Underlying the debates about power plant costs and operating lifetimes are questions of safety and risks—real and perceived—of nuclear reactors and radioactivity. These concerns have made nuclear power unpopular in the US, Germany, Japan, and elsewhere.

The San Onofre Nuclear Generating Station (SONGS), resting on the US West Coast north of San Diego, provides an example of why. Seven million people live within 80 km of the plant.

A stormy relationship between SONGS and its surrounding community goes back decades. Most recently, the facility was completely shut down in 2013 after two nearly new steam generators failed. The replacements were part of a $670 million overhaul that was supposed to provide 20 more years of life for the plant.

Then, while transferring used fuel into a storage vault last year, contractor Holtec International mishandled and nearly dropped a 50-metric-ton spent fuel canister. The NRC subsequently cited plant owner Southern California Edison for failing to properly report the incident, as well as conditions that led to it. The public learned about the slipup from a whistle-blower speaking at a community meeting. The event halted fuel transfer operations, which are just now restarting.

“Repairs and replacements could be done properly at nuclear plants,” says L. R. “Len” Hering Sr., a retired rear admiral of the US Navy who lives near SONGS and is cochair of a task force established by Rep. Mike Levin (D-CA) to address community safety concerns at the facility.

Hering bases that assessment on his navy experience. “Ships are designed to last roughly 30 years, and when the navy goes through a process of life extension, we do extensive testing and evaluation,” he says. “We make certain all components are up to snuff. In the navy, repairs are made by a focused group of individuals separate from the ship’s operators, and it is not about cost.”

He has not seen a similar level of attention and rigor at SONGS. Once a nuclear advocate, he has cooled on nuclear power because of concerns over management and regulation. “I don’t believe the NRC has the capacity to properly inspect and oversee operations or maintenance,” he says.

Meanwhile, some of the groups advocating for strong action to address climate change question whether more nuclear energy is necessary. Over the past 20 years, as nuclear power generation has declined, renewable sources have expanded by some 580 GW—more than the output of all the world’s nuclear power plants—to make up the difference. Consequently, the overall share of low-carbon electricity sources—hydropower, nuclear, solar, and wind—has stayed even at about 36%.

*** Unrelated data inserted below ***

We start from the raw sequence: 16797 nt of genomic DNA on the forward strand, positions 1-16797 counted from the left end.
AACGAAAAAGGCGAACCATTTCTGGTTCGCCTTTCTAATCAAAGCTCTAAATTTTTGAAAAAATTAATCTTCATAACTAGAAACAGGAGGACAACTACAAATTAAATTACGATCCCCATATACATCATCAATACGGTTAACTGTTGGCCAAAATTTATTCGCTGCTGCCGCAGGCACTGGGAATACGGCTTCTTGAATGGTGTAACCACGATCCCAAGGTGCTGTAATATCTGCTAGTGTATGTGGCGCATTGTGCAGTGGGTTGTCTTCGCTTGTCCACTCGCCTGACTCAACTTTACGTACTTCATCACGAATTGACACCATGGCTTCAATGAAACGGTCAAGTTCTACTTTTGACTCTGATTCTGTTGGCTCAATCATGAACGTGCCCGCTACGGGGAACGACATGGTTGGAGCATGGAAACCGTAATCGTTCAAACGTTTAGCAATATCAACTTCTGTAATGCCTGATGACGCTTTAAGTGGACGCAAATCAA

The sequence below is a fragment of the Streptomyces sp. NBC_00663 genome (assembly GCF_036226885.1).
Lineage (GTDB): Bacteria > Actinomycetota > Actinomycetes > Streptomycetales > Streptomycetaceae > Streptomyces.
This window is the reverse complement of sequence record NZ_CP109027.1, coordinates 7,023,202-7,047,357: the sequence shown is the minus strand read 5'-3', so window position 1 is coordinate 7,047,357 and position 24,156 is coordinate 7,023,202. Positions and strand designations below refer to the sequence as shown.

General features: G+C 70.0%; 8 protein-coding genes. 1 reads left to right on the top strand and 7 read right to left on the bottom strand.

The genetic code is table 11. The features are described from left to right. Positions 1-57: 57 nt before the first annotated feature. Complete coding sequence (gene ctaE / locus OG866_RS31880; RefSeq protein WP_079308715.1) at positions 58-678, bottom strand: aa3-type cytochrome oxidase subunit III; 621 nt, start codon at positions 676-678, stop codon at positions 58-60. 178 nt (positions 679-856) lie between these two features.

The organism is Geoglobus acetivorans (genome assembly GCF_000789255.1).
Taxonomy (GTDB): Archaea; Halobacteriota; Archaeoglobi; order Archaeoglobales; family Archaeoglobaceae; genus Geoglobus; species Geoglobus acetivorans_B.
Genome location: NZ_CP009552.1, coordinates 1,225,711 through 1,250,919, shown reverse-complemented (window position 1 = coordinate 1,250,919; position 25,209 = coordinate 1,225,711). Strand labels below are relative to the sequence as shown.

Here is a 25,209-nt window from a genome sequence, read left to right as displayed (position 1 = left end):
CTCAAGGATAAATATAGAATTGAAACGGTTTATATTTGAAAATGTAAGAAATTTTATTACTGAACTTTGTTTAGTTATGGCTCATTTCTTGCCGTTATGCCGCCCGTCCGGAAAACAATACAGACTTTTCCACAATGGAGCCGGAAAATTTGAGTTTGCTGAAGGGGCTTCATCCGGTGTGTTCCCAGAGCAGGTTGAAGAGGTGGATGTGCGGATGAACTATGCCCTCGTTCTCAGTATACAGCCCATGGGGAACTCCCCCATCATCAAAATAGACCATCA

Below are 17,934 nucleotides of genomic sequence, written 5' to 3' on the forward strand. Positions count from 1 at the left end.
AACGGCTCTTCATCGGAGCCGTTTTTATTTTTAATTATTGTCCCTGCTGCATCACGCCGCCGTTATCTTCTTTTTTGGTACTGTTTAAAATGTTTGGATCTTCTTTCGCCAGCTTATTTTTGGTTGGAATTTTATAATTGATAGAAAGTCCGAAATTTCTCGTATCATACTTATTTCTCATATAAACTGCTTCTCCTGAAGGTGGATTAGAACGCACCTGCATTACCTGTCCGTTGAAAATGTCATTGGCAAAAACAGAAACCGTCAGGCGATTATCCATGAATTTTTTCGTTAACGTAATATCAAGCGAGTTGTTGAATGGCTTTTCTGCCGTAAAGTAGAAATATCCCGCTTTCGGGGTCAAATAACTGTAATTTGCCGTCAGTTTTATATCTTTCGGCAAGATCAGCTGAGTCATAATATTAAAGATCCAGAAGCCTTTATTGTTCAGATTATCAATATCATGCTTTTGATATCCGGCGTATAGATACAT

The IEA applauds the growth of renewables but says that it is unprecedented and not sustainable. Hence the agency’s support for nuclear power.

However, energy researchers at the World Resources Institute and the UCS, speaking at a recent US congressional hearing, say renewable sources will continue to expand, and major increases in energy efficiency are on the horizon. In addition, the researchers expect that as more renewable energy facilities come on line, new technologies will be developed to address the challenge of variable output from renewable energy sources, such as with solar on an overcast day.

Overreliance on nuclear might in fact stall development and installation of technologies needed for a transition to a low-carbon future, Cleetus argues. Her modeling shows that capital investment needed for renewable energy development—building high-voltage power lines, advanced batteries and other storage systems, and of course, renewable resources themselves—could be funneled off to build and retrofit more nuclear power plants. And then there are those who question whether nuclear energy can even be called low carbon if greenhouse gas emissions are considered for the full energy cycle, including plant construction, uranium mining and enrichment, fuel processing, plant decommissioning, and radioactive waste deposition.


See also The New York Times Opinion, “Nuclear Power Can Save the World” by Joshua S. Goldstein, Staffan A. Qvist and Steven Pinker, April 6, 2019

The 7 reasons why nuclear energy is not the answer to solve climate change

Mark Z. Jacobson, Professor of Civil and Environmental Engineering, Director, Atmosphere/Energy Program, Stanford University, Dicaprio Foundation, Jun 20, 2019

There is a small group of scientists that have proposed replacing 100% of the world’s fossil fuel power plants with nuclear reactors as a way to solve climate change. Many others propose nuclear grow to satisfy up to 20 percent of all our energy (not just electricity) needs. They advocate that nuclear is a “clean” carbon-free source of power, but they don’t look at the human impacts of these scenarios. Let’s do the math…

One nuclear power plant takes on average about 14-1/2 years to build, from the planning phase all the way to operation. According to the World Health Organization, about 7.1 million people die from air pollution each year, with more than 90% of these deaths from energy-related combustion. So switching out our energy system to nuclear would result in about 93 million people dying, as we wait for all the new nuclear plants to be built in the all-nuclear scenario.